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Thread: Removing double-sided tape

  1. #1

    Removing double-sided tape

    Art handling supplier snuck double-sided tape onsite and used it without approval.

    Any suggestions on slick removal? Any tips on wringing necks as well?
    Blake J. Noah
    Beijing, CN
    +86 18661663784

  2. #2
    Member JasonO's Avatar
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    If you want the high-tech answer, see this:

    http://cool.conservation-us.org/cool...2/bp02-13.html

    Jason

  3. #3
    I'll will be printing this out and adding it to my Sunday reading list.
    Blake J. Noah
    Beijing, CN
    +86 18661663784

  4. #4
    PACCIN Advisory Committee Member T. Ashley McGrew's Avatar
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    Hi Blake what kind of material was the tape applied to?
    T. Ashley McGrew
    PACCIN Advisory Committee member

  5. #5
    They used double-sided tape affix thin ethafoam to one of the permanent gallery walls. I'm not familiar with the types of double sided tape. When the ethafoam was removed the tape that was left was at times gummy and in other areas had more paper like quality to it. The actual roll was well hidden from my eyes.

    The supplier was able to remove all of the tape and nearly all of the residue as well. I was unsure of what was used to remove the residue, it was a pungent, clear liquid in a recycled pop bottle.

    Sourcing quality tape in China is a struggle. The packing tape the art handlers bring on site can have low adhesive quality. The consistency of adhesion can very throughout a single roll as well. Blue tape comes at a exorbitant price. Masking tapes do little good.
    Blake J. Noah
    Beijing, CN
    +86 18661663784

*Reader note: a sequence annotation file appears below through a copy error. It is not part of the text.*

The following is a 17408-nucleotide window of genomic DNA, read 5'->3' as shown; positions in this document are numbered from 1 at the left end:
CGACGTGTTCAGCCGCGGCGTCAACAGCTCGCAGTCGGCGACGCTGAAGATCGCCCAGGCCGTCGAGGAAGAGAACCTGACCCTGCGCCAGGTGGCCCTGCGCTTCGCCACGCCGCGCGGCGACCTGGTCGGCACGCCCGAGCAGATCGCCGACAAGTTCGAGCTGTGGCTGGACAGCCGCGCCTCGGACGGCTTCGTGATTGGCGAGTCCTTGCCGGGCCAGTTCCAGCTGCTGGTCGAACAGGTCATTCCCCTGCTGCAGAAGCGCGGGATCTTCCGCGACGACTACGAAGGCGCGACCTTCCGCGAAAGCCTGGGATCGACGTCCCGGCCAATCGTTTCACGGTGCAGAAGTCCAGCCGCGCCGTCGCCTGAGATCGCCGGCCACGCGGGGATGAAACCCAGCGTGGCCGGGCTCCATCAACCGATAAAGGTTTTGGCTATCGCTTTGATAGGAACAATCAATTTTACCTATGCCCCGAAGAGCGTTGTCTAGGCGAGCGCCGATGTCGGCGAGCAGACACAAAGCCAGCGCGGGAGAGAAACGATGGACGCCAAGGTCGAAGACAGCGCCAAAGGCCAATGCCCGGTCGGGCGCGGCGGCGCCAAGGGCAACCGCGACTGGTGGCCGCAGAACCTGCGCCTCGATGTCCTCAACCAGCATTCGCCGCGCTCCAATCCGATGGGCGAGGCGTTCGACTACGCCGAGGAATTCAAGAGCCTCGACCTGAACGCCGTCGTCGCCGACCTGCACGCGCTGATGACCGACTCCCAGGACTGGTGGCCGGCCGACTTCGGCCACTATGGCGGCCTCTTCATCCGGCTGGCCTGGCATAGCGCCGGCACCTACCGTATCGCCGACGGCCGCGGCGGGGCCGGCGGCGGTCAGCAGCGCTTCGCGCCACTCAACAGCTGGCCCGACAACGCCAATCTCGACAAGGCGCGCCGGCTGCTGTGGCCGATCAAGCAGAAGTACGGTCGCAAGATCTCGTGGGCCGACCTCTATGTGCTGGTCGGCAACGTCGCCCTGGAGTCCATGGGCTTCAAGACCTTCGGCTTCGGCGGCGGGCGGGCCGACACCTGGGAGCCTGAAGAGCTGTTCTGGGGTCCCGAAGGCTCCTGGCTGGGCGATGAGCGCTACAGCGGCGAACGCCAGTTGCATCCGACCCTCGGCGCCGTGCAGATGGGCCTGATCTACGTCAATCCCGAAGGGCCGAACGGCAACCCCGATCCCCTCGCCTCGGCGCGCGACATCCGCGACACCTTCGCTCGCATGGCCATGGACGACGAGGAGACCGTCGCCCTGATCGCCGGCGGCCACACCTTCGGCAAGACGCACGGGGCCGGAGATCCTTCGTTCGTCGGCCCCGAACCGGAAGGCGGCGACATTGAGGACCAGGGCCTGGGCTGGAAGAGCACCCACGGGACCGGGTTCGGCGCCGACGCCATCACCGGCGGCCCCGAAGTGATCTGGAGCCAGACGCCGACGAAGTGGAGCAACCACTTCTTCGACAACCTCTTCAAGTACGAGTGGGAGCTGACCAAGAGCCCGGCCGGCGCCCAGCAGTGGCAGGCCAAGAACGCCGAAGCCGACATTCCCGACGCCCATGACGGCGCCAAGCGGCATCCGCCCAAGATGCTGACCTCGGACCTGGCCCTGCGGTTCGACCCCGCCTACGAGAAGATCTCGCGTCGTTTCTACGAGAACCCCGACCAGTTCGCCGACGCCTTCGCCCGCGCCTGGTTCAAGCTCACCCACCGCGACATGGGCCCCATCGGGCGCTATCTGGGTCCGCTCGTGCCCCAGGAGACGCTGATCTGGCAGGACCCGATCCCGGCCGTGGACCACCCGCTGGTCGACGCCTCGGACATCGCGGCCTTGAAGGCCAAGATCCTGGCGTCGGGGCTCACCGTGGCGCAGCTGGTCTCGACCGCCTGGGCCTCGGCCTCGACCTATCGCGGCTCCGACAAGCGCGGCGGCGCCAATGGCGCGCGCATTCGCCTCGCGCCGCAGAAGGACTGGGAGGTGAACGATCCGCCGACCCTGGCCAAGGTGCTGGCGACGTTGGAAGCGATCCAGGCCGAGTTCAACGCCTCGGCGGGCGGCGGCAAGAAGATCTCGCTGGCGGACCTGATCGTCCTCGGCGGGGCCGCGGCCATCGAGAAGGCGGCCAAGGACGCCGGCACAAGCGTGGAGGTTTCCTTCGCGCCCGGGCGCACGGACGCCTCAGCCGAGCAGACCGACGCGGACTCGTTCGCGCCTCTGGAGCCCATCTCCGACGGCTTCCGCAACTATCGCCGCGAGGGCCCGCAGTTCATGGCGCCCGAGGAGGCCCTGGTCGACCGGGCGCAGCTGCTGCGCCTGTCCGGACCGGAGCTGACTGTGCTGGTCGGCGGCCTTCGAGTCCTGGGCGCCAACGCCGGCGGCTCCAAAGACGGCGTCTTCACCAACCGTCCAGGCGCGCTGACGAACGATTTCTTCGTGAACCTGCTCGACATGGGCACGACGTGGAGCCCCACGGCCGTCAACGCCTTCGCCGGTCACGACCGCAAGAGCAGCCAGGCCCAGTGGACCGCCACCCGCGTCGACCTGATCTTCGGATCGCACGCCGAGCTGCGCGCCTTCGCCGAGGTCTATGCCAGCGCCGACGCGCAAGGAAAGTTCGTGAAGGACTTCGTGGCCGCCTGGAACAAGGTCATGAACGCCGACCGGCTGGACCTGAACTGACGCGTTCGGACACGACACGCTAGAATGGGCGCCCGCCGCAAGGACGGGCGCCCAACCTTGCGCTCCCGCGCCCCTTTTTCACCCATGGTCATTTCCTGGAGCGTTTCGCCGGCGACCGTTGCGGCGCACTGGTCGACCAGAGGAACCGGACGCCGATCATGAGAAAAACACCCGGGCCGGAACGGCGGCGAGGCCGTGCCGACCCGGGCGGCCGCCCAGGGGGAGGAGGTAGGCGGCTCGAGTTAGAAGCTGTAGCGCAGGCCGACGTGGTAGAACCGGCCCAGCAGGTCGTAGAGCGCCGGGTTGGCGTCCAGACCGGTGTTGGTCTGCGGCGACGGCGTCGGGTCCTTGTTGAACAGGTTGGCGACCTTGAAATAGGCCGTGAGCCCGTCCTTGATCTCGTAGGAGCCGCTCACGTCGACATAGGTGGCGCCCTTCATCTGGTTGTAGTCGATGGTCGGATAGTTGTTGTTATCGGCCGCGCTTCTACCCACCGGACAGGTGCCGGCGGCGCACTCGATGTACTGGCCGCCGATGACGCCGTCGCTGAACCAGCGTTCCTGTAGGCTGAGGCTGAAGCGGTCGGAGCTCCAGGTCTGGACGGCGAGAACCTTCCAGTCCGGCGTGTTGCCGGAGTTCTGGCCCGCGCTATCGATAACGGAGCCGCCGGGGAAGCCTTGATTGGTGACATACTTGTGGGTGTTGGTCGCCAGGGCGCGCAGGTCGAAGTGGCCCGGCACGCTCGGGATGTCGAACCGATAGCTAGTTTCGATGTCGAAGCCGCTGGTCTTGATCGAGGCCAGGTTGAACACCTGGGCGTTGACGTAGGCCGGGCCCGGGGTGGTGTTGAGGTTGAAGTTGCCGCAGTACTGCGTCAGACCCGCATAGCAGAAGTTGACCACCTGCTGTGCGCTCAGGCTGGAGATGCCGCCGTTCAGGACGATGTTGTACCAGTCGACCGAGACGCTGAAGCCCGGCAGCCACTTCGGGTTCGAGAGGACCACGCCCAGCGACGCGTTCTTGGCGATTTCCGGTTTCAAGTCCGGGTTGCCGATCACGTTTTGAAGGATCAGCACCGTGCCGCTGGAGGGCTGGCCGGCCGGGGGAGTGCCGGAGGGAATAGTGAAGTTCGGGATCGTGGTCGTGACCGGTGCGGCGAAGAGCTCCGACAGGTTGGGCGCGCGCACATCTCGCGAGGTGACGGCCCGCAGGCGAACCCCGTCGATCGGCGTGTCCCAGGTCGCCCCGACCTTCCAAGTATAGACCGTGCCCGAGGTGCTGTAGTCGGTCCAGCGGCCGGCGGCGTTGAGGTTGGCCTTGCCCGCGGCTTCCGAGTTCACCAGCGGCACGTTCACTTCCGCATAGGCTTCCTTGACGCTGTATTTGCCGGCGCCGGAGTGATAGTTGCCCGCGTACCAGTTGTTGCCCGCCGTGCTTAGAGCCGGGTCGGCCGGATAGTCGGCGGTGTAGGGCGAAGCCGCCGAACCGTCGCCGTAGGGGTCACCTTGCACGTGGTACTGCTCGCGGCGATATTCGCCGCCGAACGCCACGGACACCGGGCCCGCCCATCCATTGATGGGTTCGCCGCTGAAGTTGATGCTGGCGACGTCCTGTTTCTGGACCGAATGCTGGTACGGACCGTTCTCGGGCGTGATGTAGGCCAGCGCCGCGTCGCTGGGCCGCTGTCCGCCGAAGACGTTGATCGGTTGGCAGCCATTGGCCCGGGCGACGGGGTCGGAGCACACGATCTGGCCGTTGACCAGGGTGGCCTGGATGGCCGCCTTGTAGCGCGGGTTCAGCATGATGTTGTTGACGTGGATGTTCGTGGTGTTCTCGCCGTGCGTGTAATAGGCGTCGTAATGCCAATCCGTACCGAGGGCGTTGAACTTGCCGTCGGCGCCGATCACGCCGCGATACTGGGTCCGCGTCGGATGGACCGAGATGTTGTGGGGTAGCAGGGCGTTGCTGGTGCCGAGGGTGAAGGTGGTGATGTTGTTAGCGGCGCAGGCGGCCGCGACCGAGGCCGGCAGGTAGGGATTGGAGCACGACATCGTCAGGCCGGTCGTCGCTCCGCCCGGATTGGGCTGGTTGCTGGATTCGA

6. #6
    PACCIN Advisory Committee Member T. Ashley McGrew's Avatar
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    From the RCAAM list - removing tape residue off of walls -

    Solvents:

    "whatever kind of tape it is, try using Bestine…made by Union Rubber Inc. You can buy it at Michael’s. This is the solvent for rubber cement, some proprietary version of N-Heptane. It flashes off very quickly and is suitable for use on a variety of surfaces, including most acrylics and plastics (that being said, test on a scrap piece if you can, especially if it is acrylic with flame polished edges). It works very well on latex paint. Repeated use will soften the paint so it is better to work in stages if the tape residue is particularly stubborn. "

    I have also found Naptha to be an extremely versatile solvent that doesn't seem to adversely effect most materials.


    Mechanically:

    Tape residues can also be removed by "rolling" the adhesive off of the surface or it can be "picked up" with either some more of the same tape used as a pick up tool or with a product that is designed for that use. This is a link to one of the oldest framing supply distributors that carries one version -

    http://www.unitedmfrs.com/cart/detail.cfm?item=4826

    Good luck
    T. Ashley McGrew
    PACCIN Advisory Committee member

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